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Thread: Advice needed.....

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  1. #1
    Join Date
    Mar 2006
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    Default Advice needed.....

    I need advice from you cabinet and countertop guys (like Bleeth and others). This may not be a shopbot solution (i'm 700 miles away from mine so that won't help anyway) but here is my dilema. In the pics you'll see my walls are almost perfectly square but when i glued the countertops together
    I have about a 1" gap at the corner.
    is there any kind of solution i can do to hide the gap? Some kind of backsplash or something tapered that doesn't look cheesy?
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  2. #2
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    Oct 2013
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    So, your counter top was built out-of-square?
    Anything you do, will look terrible with that amount of gap. I would cut the counter top, and square it. If you don't have enough material to get it cut to square it, you may need to start over.
    I always make a hardboard template, that matches all the surfaces that will contact. Then make careful cuts, and check everything for fitment, before gluing it up.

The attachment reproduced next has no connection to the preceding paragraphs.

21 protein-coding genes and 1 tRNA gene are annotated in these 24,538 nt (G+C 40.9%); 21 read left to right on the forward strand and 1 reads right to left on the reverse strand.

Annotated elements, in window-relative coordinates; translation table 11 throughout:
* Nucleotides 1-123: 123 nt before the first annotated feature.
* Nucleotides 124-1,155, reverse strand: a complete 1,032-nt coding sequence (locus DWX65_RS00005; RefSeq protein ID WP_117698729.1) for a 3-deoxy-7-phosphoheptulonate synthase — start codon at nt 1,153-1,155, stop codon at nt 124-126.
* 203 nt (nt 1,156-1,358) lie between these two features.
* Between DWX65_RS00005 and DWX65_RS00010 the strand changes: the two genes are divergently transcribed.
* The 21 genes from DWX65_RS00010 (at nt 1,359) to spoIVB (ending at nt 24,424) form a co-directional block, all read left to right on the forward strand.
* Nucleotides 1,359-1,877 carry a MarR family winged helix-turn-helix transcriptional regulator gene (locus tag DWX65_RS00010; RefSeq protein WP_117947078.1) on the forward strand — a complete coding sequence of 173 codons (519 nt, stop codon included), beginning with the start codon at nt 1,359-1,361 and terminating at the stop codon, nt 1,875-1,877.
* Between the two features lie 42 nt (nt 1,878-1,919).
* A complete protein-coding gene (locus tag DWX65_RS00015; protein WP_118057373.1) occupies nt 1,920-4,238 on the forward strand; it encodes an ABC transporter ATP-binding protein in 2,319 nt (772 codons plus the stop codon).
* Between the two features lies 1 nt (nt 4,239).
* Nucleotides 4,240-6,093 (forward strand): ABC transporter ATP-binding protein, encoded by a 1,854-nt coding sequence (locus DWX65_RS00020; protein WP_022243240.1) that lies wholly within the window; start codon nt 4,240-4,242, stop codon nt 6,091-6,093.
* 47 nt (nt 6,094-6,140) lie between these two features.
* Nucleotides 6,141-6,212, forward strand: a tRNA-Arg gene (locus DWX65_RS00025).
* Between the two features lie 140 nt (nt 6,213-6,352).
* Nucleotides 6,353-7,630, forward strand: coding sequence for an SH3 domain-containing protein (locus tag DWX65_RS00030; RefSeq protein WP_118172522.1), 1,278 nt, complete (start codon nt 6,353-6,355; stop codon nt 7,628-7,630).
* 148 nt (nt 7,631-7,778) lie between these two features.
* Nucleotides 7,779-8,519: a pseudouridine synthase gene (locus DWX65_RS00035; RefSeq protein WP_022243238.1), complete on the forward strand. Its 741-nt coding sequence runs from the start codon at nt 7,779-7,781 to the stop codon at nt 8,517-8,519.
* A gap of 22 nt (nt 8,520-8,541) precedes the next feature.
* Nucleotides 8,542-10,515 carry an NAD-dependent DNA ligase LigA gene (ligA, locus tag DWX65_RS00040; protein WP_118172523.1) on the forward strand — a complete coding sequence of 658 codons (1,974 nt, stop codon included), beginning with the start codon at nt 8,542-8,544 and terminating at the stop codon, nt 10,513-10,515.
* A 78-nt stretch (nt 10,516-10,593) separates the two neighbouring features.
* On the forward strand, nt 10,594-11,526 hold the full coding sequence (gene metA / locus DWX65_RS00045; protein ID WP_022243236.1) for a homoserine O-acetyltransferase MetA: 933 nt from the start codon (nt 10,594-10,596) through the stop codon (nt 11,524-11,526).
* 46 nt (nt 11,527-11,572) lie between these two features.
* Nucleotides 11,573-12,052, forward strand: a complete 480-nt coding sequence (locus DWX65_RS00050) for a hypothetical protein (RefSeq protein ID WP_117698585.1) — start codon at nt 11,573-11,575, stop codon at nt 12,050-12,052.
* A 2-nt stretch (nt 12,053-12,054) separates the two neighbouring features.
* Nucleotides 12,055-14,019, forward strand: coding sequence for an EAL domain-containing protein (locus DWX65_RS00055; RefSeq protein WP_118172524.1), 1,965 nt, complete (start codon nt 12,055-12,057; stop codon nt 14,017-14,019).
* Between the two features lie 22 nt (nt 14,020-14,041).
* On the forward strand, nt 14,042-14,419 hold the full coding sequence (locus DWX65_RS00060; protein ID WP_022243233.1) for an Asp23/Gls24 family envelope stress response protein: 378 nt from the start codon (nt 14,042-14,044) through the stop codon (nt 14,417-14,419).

3. #3
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    The 6" in the corner might be pretty square, but your walls might be bulging out a couple feet out from the corner. Usually, you can scribe the contour of the wall to the top of the backsplash and take a belt sander to the backsplash to match the contour of the wall. Looks like your wall is out quite a bit though.
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  4. #4
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    Sep 2014
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    With that much out of square, limited options. What your trying to do is fool your eyes to give it the illusion of it being straight. You can scribe it, but you may not have enough material on top of the counter top to do it all. You can cut into the sheetrock so you don't have to scribe the counter top. The best option may be to roll it into the corner, so you'll have a even gap on both sides of the corner. Put in some chinking/ caulking backer and caulk it. Have the caulk roll a bit ,use your finger. Paint the caulk to match the wall color. If you scribe it, your going to highlight how far the wall is out. If you caulk and paint your going to see a nice straight edge on the back splash and the caulk will disappear. Remember your trying to fool the eye.

  5. #5
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    Mar 2006
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    The thing is, that end of the countertop is only about 2 ft long, to be that far out?
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    Words of Wisdom:
    “Words that sink into your ears are whispered…… not yelled”
    “The biggest trouble maker you’ll probably ever have to deal with, watches you from the mirror every morn’n”
    “The only difference between a rut and a grave is the depth”
    -----------
    Just remember...when it's time for the hearse to pull up..there's no luggage rack on top!
    -----------
    The beauty of the Second Amendment is that it will not be needed until they try to take it...Thomas Jefferson